September 29, 2020 Breaking News, Latest News, and Videos

McKeown Joins National Mayors’ Call On President For Climate Change Action:

Santa Monica Mayor Kevin McKeown, representing Santa Monica in San Francisco at the U.S. Conference of Mayors, on Thursday announced that he has joined the Mayors’ National Climate Action Agenda. 

McKeown thereby joins with Mayors across the country in calling on President Obama to fight for the strongest possible climate agreement at the upcoming 21st Conference of the Parties to the United Nations Framework Convention on Climate Change (COP21) in Paris, and for federal action to establish binding national greenhouse gas emissions reductions in the United States.

Mayor McKeown and the Mayors’ National Climate Action Agenda also announced the launch of a campaign to support the President and the U.S. delegation in Paris in pushing for strong action on climate change.

“Santa Monica’s long commitment to sustainability made us among the first cities to recognize the threat of climate change, and adopt policies to reduce our environmental impacts and make our community more resilient,” said McKeown.  “Our local efforts must be matched at the federal and global levels, which is why we and the MNCAA are taking our message to Washington, and ultimately to Paris.”

The Mayors’ National Climate Action Agenda made its call and committed to its campaign of support in a letter delivered to the White House today. Houston Mayor Annise Parker announced the letter at a climate change action event hosted by San Francisco Mayor Ed Lee in his city on the eve of the annual meeting of the U.S. Conference of Mayors there.

Mayor Parker co-founded the Mayors’ National Climate Action Agenda with Los Angeles Mayor Eric Garcetti and Philadelphia Mayor Michael Nutter. The three Mayors represent the largest cities on the Presidential Task Force on Climate Preparedness and Resilience.

“The time for strong U.S. action is now. We look forward to standing with you here at home and in Paris to bring leadership and focus to the reality of climate change and to urge national dialogue and action,” the letter stated. “We are writing to call on you to act in the best interests of the American people and fight for the strongest possible climate agreement. The United States can and should be the leader in the transition to a clean energy economy. 

“Cities across the country are already taking the lead. But we cannot act alone. We need the federal government to provide a path forward to making meaningful reductions in carbon pollution while preparing for the impacts of climate change.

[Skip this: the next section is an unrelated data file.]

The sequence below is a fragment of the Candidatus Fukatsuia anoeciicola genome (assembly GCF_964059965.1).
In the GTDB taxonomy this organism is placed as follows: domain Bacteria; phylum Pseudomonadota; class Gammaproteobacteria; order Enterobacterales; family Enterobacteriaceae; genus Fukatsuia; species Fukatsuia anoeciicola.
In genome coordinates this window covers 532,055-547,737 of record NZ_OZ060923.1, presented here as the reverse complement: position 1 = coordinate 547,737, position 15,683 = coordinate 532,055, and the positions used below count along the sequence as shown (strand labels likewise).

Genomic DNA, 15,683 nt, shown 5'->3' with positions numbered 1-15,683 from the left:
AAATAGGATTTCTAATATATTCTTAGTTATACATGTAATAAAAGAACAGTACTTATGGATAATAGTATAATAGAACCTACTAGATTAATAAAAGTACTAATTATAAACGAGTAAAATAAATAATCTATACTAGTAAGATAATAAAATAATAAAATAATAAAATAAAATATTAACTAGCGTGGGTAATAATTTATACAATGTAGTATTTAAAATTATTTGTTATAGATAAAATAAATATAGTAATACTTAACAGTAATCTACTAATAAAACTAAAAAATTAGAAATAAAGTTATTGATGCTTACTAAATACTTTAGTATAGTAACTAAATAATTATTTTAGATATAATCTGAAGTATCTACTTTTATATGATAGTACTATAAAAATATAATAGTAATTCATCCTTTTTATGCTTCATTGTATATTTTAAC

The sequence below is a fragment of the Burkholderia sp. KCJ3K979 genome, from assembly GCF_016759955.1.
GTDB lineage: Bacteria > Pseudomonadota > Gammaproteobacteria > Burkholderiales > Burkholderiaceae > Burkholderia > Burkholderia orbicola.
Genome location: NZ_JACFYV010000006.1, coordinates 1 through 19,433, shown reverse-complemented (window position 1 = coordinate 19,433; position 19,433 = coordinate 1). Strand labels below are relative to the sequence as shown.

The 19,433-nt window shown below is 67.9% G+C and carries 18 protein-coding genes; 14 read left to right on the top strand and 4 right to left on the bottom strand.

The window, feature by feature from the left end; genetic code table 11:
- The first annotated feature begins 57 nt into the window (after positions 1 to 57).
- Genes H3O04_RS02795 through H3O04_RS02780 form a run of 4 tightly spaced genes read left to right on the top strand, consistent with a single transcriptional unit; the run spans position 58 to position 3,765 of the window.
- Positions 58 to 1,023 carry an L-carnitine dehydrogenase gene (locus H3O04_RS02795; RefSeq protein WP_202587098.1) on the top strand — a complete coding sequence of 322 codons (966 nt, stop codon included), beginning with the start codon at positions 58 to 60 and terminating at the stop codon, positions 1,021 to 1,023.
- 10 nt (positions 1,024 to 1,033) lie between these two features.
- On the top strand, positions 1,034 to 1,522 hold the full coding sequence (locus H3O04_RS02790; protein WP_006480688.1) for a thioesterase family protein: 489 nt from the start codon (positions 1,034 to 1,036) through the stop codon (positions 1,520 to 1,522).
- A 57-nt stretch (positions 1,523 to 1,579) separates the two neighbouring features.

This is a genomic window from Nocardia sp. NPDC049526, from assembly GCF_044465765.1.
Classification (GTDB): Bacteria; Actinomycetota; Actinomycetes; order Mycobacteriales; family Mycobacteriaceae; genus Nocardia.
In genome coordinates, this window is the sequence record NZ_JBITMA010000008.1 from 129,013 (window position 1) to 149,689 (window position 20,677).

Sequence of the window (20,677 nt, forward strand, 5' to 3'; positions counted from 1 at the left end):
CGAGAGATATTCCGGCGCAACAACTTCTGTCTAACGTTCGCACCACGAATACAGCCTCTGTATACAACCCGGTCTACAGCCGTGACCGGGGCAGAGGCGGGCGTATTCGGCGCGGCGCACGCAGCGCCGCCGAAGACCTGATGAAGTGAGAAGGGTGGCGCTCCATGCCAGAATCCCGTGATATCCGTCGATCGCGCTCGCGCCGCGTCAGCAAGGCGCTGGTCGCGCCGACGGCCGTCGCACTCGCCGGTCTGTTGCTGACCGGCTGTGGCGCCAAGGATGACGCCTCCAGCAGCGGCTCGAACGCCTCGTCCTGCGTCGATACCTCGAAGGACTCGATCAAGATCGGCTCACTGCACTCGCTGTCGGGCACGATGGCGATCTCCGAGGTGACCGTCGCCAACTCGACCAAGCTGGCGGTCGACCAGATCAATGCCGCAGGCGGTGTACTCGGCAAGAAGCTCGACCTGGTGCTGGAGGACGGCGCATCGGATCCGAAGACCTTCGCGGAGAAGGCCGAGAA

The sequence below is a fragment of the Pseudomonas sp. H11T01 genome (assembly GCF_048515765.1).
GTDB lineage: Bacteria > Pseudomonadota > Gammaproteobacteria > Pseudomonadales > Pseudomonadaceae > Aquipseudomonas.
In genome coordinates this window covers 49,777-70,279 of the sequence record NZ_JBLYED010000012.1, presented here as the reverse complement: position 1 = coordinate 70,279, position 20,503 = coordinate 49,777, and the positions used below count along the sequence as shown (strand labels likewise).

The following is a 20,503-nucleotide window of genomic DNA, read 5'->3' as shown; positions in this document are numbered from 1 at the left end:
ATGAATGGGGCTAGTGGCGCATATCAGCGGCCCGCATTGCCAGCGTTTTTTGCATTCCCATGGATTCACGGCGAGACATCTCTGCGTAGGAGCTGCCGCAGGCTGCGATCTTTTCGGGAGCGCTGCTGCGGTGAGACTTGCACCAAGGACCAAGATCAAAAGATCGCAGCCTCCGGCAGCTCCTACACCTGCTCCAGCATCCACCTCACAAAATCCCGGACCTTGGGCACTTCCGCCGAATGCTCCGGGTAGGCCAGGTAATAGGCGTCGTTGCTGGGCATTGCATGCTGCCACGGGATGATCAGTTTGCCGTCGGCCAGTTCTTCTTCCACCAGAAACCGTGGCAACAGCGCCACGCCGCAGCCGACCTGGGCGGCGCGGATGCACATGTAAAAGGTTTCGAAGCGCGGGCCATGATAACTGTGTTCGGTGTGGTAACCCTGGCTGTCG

“To support your leadership and assist you and the U.S. delegation in reaching the strongest possible agreement, we are launching a campaign today to engage with our constituents, elected officials and other stakeholders to help achieve … strong outcomes at the national and international levels, while building on municipal leadership on climate change.

“Momentum is building for international coordination. COP21 represents a prime opportunity for American leadership. We recognize that local governments have a major role to play in reducing greenhouse gas levels. We are encouraged that there is interest on the part of COP 21 for having language in the final agreement that specifically pertains to cities.”

The Mayors’ National Climate Action Agenda also announced today that the organization now includes Mayors representing 26 cities nationwide:

·         Ann Arbor Mayor Christopher Taylor

·         Aspen Mayor Steve Skadron

·         Austin Mayor Steve Adler

·         Atlanta Mayor Kasim Reed

·         Berkeley Mayor Tom Bates

·         Boulder Mayor Matt Appelbaum

·         Charlotte Mayor Dan Clodfelter

·         Columbus Mayor Michael Coleman

·         Denver Mayor Michael Hancock

·         Fort Collins Mayor Wade Troxell

·         Houston Mayor Annise Parker

·         Kansas City Mayor Sly James

·         Los Angeles Mayor Eric Garcetti

·         Minneapolis Mayor Hodges

·         Oakland Mayor Libby Schaaf

·         Orlando Mayor Buddy Dyer

·         Park City Mayor Jack Thomas

·         Philadelphia Mayor Michael Nutter

·         Phoenix Mayor Greg Stanton

·         Portland Mayor Charlie Hales

·         Salt Lake City Mayor Ralph Becker

·         San Francisco Mayor Ed Lee

·         San Jose Mayor Sam Liccardo

·         Santa Monica Mayor Kevin McKeown

·         Seattle Mayor Ed Murray

·         Somerville Mayor Joe Curtatone

·         Tacoma Mayor Marilyn Strickland

The work of the Mayors’ National Climate Action Agenda in the U.S. is complemented at the international level by the Compact of Mayors, a global cooperative effort among mayors and city officials committed to reducing local greenhouse gas emissions, enhancing resilience to climate change, and tracking progress transparently. UN Secretary-General Ban Ki-moon, his Special Envoy Michael R. Bloomberg, and city networks including ICLEI-Local Governments for Sustainability (ICLEI), C40 Cities Climate Leadership Group (C40) and United Cities and Local Governments (UCLG) are working together to highlight and engage cities in the lead up to COP21.